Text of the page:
Behavioral tests

Elevated plus maze test

EPM is a widely used test for studying anxiolytic responses in rats. Rats have an aversion for open and high space and prefer to live in the enclosed arm, when a rat is exposed to an open arm there is fear like movements and they freeze. The model is elevated at a height of 50 cm consists of a central platform with two open arms crossed with two closed arms. The rat was placed separately in the central compartment with the head facing towards the open arm. The parameters that were evaluated were (a) Time spent and number of entries in the open arms b) Time spent and the number of entries was counted in the closed arms with four paws) were recorded for 5 min [27].

Light and dark model test

The model comprises two plexiglass compartments one light (30 × 30 × 35 cm; 100 lx illumination) and one dark (20 × 30 × 35 cm; 40 lx illumination) connected by an opening of 7.5 × 7.5 cm in the middle of the divider. The rat was put separately in the middle of the light chamber having their back towards the dark compartment. The number of transitions between the light and dark compartment and the time spent in the light and dark chamber was recorded for 5 min [28].

Biochemical examination

For biochemical examination, blood was collected from the retro-orbital sinus of the rats on the 18th day. Blood was collected in Ethylene-diamine-tetraacetate (EDTA) coated tubes for mean corpuscular volume (MCV) determination. Blood was also allowed to clot for 30 min and then clotted blood tubes were centrifuged at 3000 RPM, 4 °C temperature for 10 min, and the acquired serum was utilized to access biochemical parameters like ALT, AST, ALP, and Gamma-glutamyltransferase (GGT) through commercially available kits [23].

Real-time quantitative polymerase chain reaction

On completion of the study protocol rats were sacrificed by cervical dislocation method. The amygdala and hippocampus were extracted from the whole brain using an adult rat brain matrix (Kent Scientific, USA) and placed in a sterile tube containing RNAlater solution (5 volumes). The tubes containing the brain tissues were further stored at -80 °C until further analysis [29]. RT-PCR was carried out for studying mRNA expression of GABAA receptor subunits namely Gabra1, Gabra2, Gabra3, Gabra4, and Gabra5. Trizol reagent was used for extracting total RNA from the brain tissues. RNA purity was evaluated on agarose gel (1.5%) in gel electrophoresis further quantification was done using a Nanodrop spectrophotometer (Thermo Scientific). Further 2 μg of total RNA was used for reverse transcription utilizing a verso RNA-to-cDNA synthesis kit (Thermo scientific). The RT-PCR analysis was performed using predesigned gene-specific primers for GABAA receptor subunits using Primer Quest Tool (Gabra1 FP: GCCCTCCCAAGATGAACTTA, RP: AGTTACACGCTCTCCCAAGC; Gabra2 FP: ACCTTCTTTCACAACGGGAA, RP: GGAAAGTCCTCCAAGTGCAT; Gabra3 FP: ACCTTCTTTCACAACGGGAA, RP: CAGTCACTGCATCTCCAAGC; Gabra4 FP: CCGTATCCTGGACAGTTTGC, RP: ACATCAGAAACGGGTCCAAA; Gabra5 FP: TGAGACCAATGACAACATCA, RP: TAGATGTCTGTTCGCACCTG and GAPDH FP: TTCACCACCATGGAGAAGGC, RP: GGCATG GACTGT GGTCAT GA). Bio-Rad CFX96™ RT-PCR detection system was used for RT-PCR amplification using SYBR green dye. Total reaction mixer volume was 12.5 μl comprising 2.5 pM of each primer and cDNA template (1 μl). Relative expression levels of the target genes were estimated using housekeeping gene rat GAPDH as an endogenous control. The thermal cycle profile for 40 cycles to amplify cDNA was as 95 °C for 3 min; 95 °C for 15 s, 50 °C – 57 °C for 60 s, and 72 °C for 2 min. The gene expression of the targeted genes was calculated by using the double delta threshold cycle (ΔΔCT) method [30, 31].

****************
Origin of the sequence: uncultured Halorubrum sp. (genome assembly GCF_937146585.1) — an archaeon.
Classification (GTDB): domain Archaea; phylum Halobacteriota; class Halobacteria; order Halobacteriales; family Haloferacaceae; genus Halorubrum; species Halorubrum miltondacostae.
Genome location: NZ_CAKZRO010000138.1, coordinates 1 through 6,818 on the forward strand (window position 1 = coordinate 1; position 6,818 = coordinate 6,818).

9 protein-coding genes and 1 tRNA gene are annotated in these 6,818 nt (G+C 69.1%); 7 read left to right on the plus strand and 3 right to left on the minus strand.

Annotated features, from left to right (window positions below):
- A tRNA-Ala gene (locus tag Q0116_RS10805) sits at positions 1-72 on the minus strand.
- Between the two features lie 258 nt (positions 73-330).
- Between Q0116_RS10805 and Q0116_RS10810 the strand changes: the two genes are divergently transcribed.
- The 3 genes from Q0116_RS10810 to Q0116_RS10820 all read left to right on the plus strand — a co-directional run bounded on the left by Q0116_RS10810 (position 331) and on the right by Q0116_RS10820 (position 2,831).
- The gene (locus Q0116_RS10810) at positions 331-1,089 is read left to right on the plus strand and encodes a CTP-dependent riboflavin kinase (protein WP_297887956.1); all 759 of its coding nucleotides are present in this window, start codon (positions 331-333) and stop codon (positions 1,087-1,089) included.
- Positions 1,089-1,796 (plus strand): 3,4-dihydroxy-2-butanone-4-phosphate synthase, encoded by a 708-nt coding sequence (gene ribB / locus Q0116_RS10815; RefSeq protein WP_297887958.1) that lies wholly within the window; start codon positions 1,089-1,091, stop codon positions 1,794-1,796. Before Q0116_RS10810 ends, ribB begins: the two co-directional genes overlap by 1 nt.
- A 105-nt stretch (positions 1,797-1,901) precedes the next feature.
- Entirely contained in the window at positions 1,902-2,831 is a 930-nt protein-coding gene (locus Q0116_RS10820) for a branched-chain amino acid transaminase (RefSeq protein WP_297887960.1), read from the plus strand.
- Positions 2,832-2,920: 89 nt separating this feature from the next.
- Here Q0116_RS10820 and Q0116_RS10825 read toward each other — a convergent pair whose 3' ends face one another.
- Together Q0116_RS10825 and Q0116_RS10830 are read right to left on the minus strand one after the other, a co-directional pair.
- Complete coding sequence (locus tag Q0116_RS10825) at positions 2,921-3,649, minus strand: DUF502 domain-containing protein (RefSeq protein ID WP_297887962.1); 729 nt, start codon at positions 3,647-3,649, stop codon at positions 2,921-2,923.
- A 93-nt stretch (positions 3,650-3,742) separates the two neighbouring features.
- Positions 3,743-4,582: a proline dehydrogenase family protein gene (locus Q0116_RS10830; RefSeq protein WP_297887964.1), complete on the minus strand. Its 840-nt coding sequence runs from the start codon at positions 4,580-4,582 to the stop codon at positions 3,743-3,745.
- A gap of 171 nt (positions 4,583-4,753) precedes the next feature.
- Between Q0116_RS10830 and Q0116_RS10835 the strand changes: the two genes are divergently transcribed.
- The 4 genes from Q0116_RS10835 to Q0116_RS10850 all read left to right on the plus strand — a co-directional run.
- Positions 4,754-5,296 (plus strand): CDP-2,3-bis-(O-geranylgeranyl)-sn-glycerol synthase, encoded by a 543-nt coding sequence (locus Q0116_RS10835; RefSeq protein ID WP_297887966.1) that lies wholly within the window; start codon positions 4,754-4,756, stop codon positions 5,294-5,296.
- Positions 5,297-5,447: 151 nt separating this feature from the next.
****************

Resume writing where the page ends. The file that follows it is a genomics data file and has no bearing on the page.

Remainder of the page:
Statistical analysis

GraphPad Prism software 8.0 was used for statistically scrutinizing the data and was expressed as the mean ± SEM (standard error of mean). Two way ANOVA was used for analyzing the data followed by Dunnett’s multiple comparison post hoc test with a confidence level of p < 0.05.

Results

Liquid chromatography-mass spectroscopy profiling of POL-6

We initiated our investigation with a mass analysis of the POL-6. The chemical constituents present in the POL-6 were recognized using liquid LC-MS spectroscopy (Fig. 1). We observed numerous peaks and each peak were analyzed further. Among all peaks, an intense peak was observed at 291.0898 m/z. When we matched masses of various natural products in the database (Dictionary of Natural Product 28.2), we found it, almost similar to catechin (Expected mass + H+: 291.0791). Hence the first confirmed compound present in the POL-6 was Catechin. Similarly, 12 more compounds were identified and summarized (Table 1). The identified compounds were Withaferin A, Withanolide, Luteolin, β-Setosterol, Quercetin, Hypericin, Rutin, Linalool, Caffeic acid, Catechin, Eugenol, D-Mannitol, and Withanone. But the discrepancy of this method was a similarity in masses of Withaferin A, Withanolide, and Withanone. For more authentications, we carried out the HPLC profiling of POL-6 further.

Fig. 1
figure1

LC-MS spectrum of POL-6

Table 1 Identified compounds and their expected and observed masses

Qualitative phytochemical profiling of POL-6 by HPLC